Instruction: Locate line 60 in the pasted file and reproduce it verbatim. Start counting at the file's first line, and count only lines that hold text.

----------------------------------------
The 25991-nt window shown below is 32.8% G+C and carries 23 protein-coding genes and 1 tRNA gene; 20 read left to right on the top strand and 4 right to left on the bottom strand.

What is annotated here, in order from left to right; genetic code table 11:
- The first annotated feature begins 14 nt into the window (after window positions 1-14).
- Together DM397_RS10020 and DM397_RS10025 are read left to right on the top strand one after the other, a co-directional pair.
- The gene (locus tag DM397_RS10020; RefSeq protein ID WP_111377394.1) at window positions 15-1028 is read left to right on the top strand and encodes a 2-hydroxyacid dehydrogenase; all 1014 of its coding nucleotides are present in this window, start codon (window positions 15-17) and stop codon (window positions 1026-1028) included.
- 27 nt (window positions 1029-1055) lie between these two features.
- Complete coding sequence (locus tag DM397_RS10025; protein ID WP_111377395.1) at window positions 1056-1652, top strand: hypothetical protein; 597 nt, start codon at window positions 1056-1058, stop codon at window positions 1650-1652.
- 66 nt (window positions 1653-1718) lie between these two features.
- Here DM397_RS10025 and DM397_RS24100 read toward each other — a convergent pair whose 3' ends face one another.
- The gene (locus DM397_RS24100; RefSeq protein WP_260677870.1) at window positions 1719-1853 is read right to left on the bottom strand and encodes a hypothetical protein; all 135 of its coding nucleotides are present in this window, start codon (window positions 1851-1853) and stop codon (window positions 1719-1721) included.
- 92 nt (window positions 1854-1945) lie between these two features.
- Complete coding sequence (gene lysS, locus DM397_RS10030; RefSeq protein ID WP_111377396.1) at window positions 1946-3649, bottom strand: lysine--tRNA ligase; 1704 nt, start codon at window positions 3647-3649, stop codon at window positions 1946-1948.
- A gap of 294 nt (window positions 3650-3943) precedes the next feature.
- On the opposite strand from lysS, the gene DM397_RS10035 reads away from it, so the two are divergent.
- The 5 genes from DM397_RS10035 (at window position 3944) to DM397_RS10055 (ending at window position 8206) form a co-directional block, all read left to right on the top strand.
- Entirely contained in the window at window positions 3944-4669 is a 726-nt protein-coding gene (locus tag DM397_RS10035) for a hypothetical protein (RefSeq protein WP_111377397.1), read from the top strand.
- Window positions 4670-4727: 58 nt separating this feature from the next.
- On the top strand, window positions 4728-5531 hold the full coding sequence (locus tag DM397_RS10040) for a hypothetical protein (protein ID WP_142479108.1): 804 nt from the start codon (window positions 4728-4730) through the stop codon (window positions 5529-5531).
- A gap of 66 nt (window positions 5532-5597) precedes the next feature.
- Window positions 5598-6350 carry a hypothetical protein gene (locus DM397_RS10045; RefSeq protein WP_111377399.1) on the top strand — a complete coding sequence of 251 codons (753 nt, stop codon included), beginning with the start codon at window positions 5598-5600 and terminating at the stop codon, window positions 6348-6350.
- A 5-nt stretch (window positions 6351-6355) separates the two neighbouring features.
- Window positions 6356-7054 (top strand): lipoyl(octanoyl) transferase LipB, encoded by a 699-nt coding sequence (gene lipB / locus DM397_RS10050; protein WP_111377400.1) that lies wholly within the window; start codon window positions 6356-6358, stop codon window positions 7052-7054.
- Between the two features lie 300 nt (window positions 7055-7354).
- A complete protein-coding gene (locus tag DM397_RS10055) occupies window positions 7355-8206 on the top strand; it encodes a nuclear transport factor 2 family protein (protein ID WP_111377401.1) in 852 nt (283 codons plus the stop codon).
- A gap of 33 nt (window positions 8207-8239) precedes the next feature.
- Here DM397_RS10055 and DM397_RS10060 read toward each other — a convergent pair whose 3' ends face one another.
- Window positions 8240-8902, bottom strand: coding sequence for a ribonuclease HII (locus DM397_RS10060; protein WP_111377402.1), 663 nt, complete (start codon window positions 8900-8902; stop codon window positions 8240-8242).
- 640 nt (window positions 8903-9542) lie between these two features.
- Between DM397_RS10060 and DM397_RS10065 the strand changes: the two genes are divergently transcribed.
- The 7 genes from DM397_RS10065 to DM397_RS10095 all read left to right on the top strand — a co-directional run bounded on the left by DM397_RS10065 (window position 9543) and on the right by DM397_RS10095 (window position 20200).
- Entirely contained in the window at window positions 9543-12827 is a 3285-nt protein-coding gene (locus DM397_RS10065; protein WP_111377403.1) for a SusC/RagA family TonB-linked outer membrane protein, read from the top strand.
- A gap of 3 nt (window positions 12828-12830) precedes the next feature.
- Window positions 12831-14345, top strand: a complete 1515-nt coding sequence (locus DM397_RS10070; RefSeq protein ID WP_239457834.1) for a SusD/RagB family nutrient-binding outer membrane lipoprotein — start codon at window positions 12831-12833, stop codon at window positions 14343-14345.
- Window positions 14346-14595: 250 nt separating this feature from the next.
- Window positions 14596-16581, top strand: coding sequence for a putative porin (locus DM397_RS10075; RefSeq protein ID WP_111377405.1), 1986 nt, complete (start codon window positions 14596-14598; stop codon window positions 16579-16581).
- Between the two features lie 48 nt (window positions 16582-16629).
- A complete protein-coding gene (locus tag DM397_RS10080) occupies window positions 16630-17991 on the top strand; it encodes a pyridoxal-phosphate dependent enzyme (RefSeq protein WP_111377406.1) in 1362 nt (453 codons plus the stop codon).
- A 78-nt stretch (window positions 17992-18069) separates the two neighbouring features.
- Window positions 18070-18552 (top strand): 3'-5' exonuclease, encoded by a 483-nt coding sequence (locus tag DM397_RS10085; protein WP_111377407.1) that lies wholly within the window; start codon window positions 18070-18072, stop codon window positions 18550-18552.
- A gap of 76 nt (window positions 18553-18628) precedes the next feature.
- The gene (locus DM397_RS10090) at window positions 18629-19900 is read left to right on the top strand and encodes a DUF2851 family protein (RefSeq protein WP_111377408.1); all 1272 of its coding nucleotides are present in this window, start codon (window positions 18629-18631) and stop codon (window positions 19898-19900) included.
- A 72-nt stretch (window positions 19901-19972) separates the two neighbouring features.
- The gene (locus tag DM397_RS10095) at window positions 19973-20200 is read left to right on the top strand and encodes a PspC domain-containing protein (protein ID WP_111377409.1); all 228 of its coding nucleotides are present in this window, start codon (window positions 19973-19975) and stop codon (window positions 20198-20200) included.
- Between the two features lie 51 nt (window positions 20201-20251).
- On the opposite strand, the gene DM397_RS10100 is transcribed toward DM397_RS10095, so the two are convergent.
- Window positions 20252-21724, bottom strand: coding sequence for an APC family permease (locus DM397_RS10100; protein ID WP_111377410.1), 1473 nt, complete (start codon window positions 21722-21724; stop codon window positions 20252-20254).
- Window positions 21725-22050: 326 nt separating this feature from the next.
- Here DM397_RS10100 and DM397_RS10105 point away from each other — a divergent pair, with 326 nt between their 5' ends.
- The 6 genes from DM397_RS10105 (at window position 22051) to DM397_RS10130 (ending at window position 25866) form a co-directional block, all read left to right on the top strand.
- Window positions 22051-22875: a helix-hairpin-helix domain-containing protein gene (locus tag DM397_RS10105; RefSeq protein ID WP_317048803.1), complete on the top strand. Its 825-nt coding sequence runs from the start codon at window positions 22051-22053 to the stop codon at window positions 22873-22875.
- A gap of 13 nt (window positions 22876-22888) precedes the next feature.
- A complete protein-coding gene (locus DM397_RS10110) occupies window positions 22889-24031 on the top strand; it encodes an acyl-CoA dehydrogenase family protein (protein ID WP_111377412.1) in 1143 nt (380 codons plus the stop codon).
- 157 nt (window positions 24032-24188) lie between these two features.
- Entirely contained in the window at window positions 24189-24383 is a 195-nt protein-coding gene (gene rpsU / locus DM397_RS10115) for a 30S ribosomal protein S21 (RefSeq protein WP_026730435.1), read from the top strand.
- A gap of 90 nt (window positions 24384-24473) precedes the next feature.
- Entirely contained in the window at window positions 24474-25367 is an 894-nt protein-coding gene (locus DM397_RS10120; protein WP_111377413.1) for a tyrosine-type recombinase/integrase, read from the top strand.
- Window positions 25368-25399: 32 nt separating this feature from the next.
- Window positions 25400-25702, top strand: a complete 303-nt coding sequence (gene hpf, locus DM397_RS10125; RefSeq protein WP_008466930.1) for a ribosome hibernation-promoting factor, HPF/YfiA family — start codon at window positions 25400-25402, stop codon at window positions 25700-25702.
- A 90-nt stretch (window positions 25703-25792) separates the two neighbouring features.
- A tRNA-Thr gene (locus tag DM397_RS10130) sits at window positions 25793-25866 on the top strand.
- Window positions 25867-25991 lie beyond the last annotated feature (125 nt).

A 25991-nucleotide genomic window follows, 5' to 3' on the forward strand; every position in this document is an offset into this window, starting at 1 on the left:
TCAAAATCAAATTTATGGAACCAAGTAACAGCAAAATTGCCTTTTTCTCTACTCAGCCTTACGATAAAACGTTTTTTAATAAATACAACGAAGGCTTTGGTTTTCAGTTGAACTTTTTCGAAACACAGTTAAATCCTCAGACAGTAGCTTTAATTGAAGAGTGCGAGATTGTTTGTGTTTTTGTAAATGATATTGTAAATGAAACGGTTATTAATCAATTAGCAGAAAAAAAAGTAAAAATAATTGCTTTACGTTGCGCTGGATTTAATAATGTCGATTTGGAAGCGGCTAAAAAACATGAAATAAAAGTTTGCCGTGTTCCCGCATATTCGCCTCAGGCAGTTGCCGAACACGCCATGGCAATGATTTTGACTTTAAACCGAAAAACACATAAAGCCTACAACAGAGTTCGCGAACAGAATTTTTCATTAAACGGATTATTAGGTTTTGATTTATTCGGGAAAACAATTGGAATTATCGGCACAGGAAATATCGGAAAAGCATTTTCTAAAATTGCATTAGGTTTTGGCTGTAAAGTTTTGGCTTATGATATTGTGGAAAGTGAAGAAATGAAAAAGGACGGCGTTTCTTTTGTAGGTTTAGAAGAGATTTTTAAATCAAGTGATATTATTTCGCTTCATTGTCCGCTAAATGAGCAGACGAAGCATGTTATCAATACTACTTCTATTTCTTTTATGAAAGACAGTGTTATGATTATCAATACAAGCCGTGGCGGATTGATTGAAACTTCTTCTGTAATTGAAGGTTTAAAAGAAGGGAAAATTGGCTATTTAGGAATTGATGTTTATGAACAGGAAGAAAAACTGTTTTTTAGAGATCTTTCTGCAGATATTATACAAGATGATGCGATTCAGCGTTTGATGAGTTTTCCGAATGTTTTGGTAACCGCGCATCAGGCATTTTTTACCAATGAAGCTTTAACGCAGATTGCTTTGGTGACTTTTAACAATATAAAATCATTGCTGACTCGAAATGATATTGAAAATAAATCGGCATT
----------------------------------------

- A tRNA-Thr gene (locus tag DM397_RS10130) sits at window positions 25793-25866 on the top strand.